By Nikita Haynie
Yesterday was my breastversary! That’s right, the one year anniversary of my breast reduction, and I couldn’t be more excited to share some of the things I’ve learned after undergoing a breast augmentation. If you need a quick recap of my story, be sure to check it out here.
Sonia Renee Taylor’s book, The Body is Not an Apology: The Power of Radical Self-Love, has revolutionized and served as the foundation for my body journey. One quote, in particular, has been my guiding compass: “Concepts like self-acceptance and body neutrality are not without value. When you have spent your entire life at war with your body, these models offer a truce. But you can have more than a cease-fire. You can have radical self-love because you are already radical self-love”. While my journey to radical self-love has been challenging, the outcome has been prolific.
I’ve normalized and embraced body positivity by reshaping and reframing how I speak about my body and challenging others in my life to do the same. No one’s opinion about my body matters more than mine. The physical manifestation in which I exist is unique, no one is me, and I am no one else. It’s important to speak life and admiration for my body; I AM MY OWN STANDARD OF BEAUTY.
I struggled with which image looked better, and I rested in this truth: BOTH are beautiful, and both versions of my body are, also, beautiful. Black women’s bodies matter in all shapes and sizes, whether a size two or size 22. Dismantling and decolonizing my mind against societal norms toward my Black body have given me the freedom to hone in on a different level of validation and affirmation.
Society has significantly shaped the narrative for Black girls and how we should feel about our bodies; ironically, our curves and features are widely accepted on women from non-black heritage. Black women’s bodies are often policed and labeled as “too big,” “too sexy,” or “too (insert any uninformed naysayer’s opinion). It’s disheartening to continually observe the world criticizing Black women’s bodies but watching audacious Black women like Lizzo and Tabria Majors has been empowering. Even amid the critique, I know this truth:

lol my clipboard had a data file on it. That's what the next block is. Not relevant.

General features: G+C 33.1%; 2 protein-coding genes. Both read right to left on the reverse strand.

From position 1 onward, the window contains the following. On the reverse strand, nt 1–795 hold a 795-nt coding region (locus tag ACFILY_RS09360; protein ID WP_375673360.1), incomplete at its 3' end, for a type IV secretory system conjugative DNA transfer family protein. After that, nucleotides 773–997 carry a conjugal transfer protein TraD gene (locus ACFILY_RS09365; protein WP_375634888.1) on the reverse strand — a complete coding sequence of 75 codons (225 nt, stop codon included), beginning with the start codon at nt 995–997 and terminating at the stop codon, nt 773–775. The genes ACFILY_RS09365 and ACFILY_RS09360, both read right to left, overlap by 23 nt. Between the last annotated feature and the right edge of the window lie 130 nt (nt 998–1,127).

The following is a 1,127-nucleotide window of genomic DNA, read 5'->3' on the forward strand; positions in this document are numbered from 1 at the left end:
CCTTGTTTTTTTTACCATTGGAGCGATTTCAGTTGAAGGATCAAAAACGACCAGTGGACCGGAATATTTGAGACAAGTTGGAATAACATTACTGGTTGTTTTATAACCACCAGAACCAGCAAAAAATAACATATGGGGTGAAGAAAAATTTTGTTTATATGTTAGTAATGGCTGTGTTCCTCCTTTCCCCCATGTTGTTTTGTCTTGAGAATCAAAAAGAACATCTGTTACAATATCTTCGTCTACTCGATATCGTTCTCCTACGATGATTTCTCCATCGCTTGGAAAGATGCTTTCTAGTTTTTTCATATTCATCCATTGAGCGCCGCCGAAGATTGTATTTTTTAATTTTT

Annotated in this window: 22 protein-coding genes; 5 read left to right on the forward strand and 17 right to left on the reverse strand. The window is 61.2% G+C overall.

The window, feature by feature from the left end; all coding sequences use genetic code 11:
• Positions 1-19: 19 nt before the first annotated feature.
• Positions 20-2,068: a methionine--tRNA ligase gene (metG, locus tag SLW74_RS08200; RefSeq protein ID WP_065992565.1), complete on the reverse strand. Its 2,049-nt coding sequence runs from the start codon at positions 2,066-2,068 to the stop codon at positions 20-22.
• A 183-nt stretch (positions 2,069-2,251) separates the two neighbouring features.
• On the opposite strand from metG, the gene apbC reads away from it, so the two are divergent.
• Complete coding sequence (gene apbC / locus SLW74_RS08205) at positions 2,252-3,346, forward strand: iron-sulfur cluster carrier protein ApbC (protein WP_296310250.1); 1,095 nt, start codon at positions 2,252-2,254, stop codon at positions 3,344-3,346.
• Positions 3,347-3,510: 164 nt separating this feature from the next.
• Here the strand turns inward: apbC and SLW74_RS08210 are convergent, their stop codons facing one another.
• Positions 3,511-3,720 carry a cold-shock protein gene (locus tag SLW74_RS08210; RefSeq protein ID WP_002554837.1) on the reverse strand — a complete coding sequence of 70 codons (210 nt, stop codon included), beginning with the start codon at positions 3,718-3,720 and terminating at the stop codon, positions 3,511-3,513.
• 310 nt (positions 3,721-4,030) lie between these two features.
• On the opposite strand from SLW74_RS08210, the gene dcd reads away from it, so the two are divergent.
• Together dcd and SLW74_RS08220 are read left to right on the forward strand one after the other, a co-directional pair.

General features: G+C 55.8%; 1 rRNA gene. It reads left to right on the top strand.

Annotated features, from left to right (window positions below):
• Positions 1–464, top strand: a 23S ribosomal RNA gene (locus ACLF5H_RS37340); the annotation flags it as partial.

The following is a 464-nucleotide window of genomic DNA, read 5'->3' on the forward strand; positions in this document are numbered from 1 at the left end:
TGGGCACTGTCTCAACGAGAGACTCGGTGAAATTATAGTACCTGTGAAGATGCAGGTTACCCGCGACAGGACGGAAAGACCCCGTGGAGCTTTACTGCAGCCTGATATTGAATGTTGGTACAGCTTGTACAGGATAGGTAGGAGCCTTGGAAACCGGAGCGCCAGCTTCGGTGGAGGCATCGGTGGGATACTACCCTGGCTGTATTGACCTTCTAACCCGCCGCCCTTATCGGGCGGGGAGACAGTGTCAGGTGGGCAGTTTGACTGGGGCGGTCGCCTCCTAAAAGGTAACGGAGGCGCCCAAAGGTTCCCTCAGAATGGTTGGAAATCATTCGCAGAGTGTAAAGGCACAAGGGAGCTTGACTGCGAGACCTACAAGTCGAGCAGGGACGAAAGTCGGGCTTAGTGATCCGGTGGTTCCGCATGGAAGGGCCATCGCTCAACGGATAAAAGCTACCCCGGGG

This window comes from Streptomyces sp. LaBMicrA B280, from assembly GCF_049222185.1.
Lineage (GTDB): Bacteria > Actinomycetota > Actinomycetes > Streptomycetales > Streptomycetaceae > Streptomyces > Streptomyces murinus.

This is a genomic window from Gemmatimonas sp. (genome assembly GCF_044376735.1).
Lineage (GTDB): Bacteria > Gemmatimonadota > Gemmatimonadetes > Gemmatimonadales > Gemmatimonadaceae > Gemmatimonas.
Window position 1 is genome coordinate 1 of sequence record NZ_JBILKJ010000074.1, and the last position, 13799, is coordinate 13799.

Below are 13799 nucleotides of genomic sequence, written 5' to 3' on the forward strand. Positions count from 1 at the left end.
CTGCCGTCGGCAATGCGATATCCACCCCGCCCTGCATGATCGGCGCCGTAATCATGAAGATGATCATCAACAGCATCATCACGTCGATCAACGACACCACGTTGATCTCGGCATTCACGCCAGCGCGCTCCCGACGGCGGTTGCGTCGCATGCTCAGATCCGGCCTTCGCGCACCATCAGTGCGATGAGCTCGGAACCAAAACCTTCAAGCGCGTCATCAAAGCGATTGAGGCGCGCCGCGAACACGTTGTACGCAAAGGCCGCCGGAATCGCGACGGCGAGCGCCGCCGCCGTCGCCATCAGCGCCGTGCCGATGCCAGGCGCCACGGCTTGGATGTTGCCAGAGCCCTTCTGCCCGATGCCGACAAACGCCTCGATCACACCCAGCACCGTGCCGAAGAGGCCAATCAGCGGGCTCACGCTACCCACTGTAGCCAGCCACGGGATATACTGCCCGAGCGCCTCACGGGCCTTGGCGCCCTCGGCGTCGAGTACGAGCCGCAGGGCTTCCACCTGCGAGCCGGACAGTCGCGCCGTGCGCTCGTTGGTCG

BLACK WOMEN ARE THE STANDARD.
Black women deserve the luxury of existing in our bodies unapologetically and authentically. The biggest takeaway from undergoing a breast reduction has been my increased self-confidence and self-love. A year ago yesterday, I woke up terrified and uncertain about making the right decision because I was afraid of how I would feel and look. Still, this transformation was the best decision I’ve made for my overall health, wellness, and self-love. For my 34th birthday, I did something I’ve always desired: A sexy photoshoot. In the past, I’ve shied away from doing a photoshoot because I was overly critical of my body, but in this new season of my life, I stand in my truth; I stand in self-affirmation, I stand in self-love, I stand in knowing I am a masterpiece. I wore everything I wanted. I was sexy. I was beautiful. I was regal. I am proud to choose myself and to center loving myself in every way possible. The best gift Black women can give to ourselves is to be kind to ourselves, especially our beautiful Black bodies.
To every Black woman reading:
“You are beautiful in the body you were gifted. Be kind to yourself. The journey to self-love isn’t a marathon but a daily choice of choosing yourself in totality. You are the standard; own the skin you’re in. BLACK WOMEN ARE THE STANDARD. YOU ARE A MASTERPIECE.”
Nikita Haynie is the Assistant Editor for the Pedestal Project, LLC. Nikita is a writer, author, and Black woman creative. She is a creative that writes content intersecting faith, black womanhood, and culture. Proud optimist. Follow her on Instagram: @thenikitahaynie and @writeonblackgirl. Check her out at NikitaHaynie.com